“You know, Sheriff, mom has had kind of a hard life. She cares very deeply about people she loves, and when dad dumped us – I’m not even sure she was sane for those first four or five years. It was like she was numb – just didn’t care about anything other than to help me get through it, you know?”
“Yeah – I uh, had a similar experience when Kyle’s mom decided her future plans didn’t include either of us. I understand what she went through.”
“Well then you can understand when I tell you – If you are going to be going with my mom, I want you two to take it slow and easy – not rush in to anything, OK?”
The Sheriff smiled. “I assure you, Miss DeLuca, I will not be anything less than a gentleman with your mother, and if I do someday become – well romantically inclined – we’ll take things very slow and be very sure of our feelings before we do anything you might not approve of.”
“It’s not – Sheriff, it’s not even that I would disapprove of it necessarily, I just don’t want my mom hurt, OK?”
“Miss Deluca, I guarantee I will never hurt your mom – I promise.”
“OK, then,” Maria said with a smile. “…then maybe we better go find Michael and mom, I’m sure you’d rather be dancing with her.”
Amy actually had a nodding acquaintance with Michael Guerin. She’d seen the boy hanging out with the Evans twins at the Crashdown when she was delivering pies and alien-themes souvenir trinkets there. She actually thought his hair was cute in a sort of anti-establishment way. Her daughter had always spoken just a little too harshly about that boy’s hairdo, sort of a ‘methinks the lady doth protest too much,’ situation, and a few months ago she’d seen her daughter smiling as Michael had been combing his hair in the mirror of a car outside the high school.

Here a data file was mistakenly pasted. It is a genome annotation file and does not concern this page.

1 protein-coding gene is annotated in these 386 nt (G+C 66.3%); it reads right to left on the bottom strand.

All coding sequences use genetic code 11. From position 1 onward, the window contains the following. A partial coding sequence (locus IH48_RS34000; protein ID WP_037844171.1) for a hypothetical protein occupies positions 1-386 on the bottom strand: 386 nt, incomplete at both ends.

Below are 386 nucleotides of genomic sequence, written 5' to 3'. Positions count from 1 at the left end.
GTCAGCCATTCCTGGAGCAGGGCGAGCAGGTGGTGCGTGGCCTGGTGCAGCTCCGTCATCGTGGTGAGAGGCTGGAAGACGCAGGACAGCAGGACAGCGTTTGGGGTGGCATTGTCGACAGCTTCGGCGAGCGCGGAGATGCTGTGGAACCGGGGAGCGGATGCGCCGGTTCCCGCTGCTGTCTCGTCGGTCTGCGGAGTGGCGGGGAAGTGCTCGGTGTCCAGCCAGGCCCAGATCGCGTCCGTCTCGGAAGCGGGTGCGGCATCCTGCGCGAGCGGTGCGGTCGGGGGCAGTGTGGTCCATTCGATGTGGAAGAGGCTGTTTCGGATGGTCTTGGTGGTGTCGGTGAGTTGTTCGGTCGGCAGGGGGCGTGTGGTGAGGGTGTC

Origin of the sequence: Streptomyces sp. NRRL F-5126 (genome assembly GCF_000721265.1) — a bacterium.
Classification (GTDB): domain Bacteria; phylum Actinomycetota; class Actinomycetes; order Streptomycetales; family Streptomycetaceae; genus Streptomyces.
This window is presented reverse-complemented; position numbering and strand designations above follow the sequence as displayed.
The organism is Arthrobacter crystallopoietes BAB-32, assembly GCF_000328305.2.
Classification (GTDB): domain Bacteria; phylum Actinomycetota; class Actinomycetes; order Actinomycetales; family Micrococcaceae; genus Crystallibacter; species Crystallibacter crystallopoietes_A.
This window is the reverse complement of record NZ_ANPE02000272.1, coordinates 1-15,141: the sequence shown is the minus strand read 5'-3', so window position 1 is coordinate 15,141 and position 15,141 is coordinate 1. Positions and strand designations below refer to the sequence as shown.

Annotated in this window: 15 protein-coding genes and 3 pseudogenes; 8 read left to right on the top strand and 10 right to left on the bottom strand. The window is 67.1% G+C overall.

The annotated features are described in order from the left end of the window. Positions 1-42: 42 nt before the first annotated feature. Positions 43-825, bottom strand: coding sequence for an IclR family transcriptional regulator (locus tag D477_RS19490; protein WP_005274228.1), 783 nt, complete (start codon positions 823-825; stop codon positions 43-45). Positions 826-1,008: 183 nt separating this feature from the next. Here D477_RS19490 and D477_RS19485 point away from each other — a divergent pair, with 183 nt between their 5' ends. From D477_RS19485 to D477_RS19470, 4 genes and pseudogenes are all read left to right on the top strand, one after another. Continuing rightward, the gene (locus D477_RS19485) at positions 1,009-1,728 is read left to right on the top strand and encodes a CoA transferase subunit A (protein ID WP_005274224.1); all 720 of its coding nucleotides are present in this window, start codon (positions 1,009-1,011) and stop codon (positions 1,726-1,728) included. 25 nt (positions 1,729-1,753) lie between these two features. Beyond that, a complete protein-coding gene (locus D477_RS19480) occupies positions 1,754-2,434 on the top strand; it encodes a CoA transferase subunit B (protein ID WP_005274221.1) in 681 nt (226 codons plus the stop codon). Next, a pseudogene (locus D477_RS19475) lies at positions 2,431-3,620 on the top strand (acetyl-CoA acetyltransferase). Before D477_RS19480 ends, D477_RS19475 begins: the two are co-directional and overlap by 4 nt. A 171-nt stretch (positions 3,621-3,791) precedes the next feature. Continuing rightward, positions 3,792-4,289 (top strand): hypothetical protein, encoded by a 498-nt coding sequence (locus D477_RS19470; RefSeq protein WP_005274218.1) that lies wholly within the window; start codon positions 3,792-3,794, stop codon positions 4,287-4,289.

It wasn’t really that Amy minded her mother having a boy in her life – she was well past the age when she had expected her daughter to start paying attention to boys But her daughter had taken the abandonment hard and while Amy had done the best she could for the two of them – it hardly replaced having a good male role model around. To Amy’s knowledge, Maria had NEVER been out on a date, and she was afraid that her own poor choice of a mate when she was a child was going to undermine Maria’s chances of having any kind of a normal human relationship with a guy. The girl was ripe for a fall – and Amy wanted to make sure the rules were plainly understood.
“You know, Michael, my daughter has had kind of a hard life. She cares very deeply about people she loves, and when her dad dumped us – I’m not even sure she was sane for those first four or five years. It was like she was numb – just didn’t care about anything other than to help me get through it, you know?”
“Yeah – I uh, had a similar experience. I was an orphan – abandoned – raised by the foster care system. I understand what she went through.”
“Well then you can understand when I tell you – If you are going to be going with my daughter, I want you two to take it slow and easy – not rush in to anything, OK?”
Michael smiled. “I assure you, Mrs. DeLuca, I will not be anything less than a gentleman with your mother, and if I do someday become – well romantically inclined – we’ll take things very slow and be very sure of our feelings before we do anything you might not approve of.”
“It’s not – Michael, it’s not even that I would disapprove of it necessarily, I just don’t want my daughter hurt, OK?”
“Mrs. Deluca, I guarantee I will never hurt your daughter – I promise.”
“OK, then,” Amy said with a smile. “… then I suppose you can dance me back toward my original partner.”